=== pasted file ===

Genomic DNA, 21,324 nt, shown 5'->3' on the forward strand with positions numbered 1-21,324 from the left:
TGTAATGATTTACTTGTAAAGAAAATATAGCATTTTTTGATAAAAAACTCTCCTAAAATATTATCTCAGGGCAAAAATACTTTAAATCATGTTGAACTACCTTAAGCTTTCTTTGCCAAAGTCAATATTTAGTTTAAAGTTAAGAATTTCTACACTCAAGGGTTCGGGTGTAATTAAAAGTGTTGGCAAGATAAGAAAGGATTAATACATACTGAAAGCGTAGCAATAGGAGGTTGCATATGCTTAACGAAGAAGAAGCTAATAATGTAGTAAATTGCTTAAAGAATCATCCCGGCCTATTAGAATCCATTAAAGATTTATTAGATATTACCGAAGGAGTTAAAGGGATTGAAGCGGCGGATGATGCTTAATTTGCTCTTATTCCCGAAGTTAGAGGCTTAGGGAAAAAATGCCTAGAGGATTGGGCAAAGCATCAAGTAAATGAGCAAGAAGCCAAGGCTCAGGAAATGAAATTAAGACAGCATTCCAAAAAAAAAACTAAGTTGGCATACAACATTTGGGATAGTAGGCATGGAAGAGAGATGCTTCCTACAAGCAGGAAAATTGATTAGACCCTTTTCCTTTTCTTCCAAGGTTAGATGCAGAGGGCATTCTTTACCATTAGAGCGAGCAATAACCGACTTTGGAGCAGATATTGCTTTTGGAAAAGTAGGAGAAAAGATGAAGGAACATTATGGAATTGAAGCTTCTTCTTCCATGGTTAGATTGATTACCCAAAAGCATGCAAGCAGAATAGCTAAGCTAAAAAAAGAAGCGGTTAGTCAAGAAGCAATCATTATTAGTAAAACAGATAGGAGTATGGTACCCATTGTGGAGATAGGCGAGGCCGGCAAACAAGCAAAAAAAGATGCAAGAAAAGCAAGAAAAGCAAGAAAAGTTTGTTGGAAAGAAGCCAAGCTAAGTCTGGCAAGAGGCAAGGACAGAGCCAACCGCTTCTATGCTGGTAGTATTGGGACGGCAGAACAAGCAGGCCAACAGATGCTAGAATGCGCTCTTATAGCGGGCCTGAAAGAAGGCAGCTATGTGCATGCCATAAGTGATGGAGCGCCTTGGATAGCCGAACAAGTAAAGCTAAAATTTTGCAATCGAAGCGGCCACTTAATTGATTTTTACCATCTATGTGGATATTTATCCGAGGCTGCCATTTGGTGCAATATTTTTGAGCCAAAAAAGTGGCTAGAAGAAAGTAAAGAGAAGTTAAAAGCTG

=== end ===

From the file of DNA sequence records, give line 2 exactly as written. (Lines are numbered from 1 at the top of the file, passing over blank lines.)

TGTAATGATTTACTTGTAAAGAAAATATAGCATTTTTTGATAAAAAACTCTCCTAAAATATTATCTCAGGGCAAAAATACTTTAAATCATGTTGAACTACCTTAAGCTTTCTTTGCCAAAGTCAATATTTAGTTTAAAGTTAAGAATTTCTACACTCAAGGGTTCGGGTGTAATTAAAAGTGTTGGCAAGATAAGAAAGGATTAATACATACTGAAAGCGTAGCAATAGGAGGTTGCATATGCTTAACGAAGAAGAAGCTAATAATGTAGTAAATTGCTTAAAGAATCATCCCGGCCTATTAGAATCCATTAAAGATTTATTAGATATTACCGAAGGAGTTAAAGGGATTGAAGCGGCGGATGATGCTTAATTTGCTCTTATTCCCGAAGTTAGAGGCTTAGGGAAAAAATGCCTAGAGGATTGGGCAAAGCATCAAGTAAATGAGCAAGAAGCCAAGGCTCAGGAAATGAAATTAAGACAGCATTCCAAAAAAAAAACTAAGTTGGCATACAACATTTGGGATAGTAGGCATGGAAGAGAGATGCTTCCTACAAGCAGGAAAATTGATTAGACCCTTTTCCTTTTCTTCCAAGGTTAGATGCAGAGGGCATTCTTTACCATTAGAGCGAGCAATAACCGACTTTGGAGCAGATATTGCTTTTGGAAAAGTAGGAGAAAAGATGAAGGAACATTATGGAATTGAAGCTTCTTCTTCCATGGTTAGATTGATTACCCAAAAGCATGCAAGCAGAATAGCTAAGCTAAAAAAAGAAGCGGTTAGTCAAGAAGCAATCATTATTAGTAAAACAGATAGGAGTATGGTACCCATTGTGGAGATAGGCGAGGCCGGCAAACAAGCAAAAAAAGATGCAAGAAAAGCAAGAAAAGCAAGAAAAGTTTGTTGGAAAGAAGCCAAGCTAAGTCTGGCAAGAGGCAAGGACAGAGCCAACCGCTTCTATGCTGGTAGTATTGGGACGGCAGAACAAGCAGGCCAACAGATGCTAGAATGCGCTCTTATAGCGGGCCTGAAAGAAGGCAGCTATGTGCATGCCATAAGTGATGGAGCGCCTTGGATAGCCGAACAAGTAAAGCTAAAATTTTGCAATCGAAGCGGCCACTTAATTGATTTTTACCATCTATGTGGATATTTATCCGAGGCTGCCATTTGGTGCAATATTTTTGAGCCAAAAAAGTGGCTAGAAGAAAGTAAAGAGAAGTTAAAAGCTG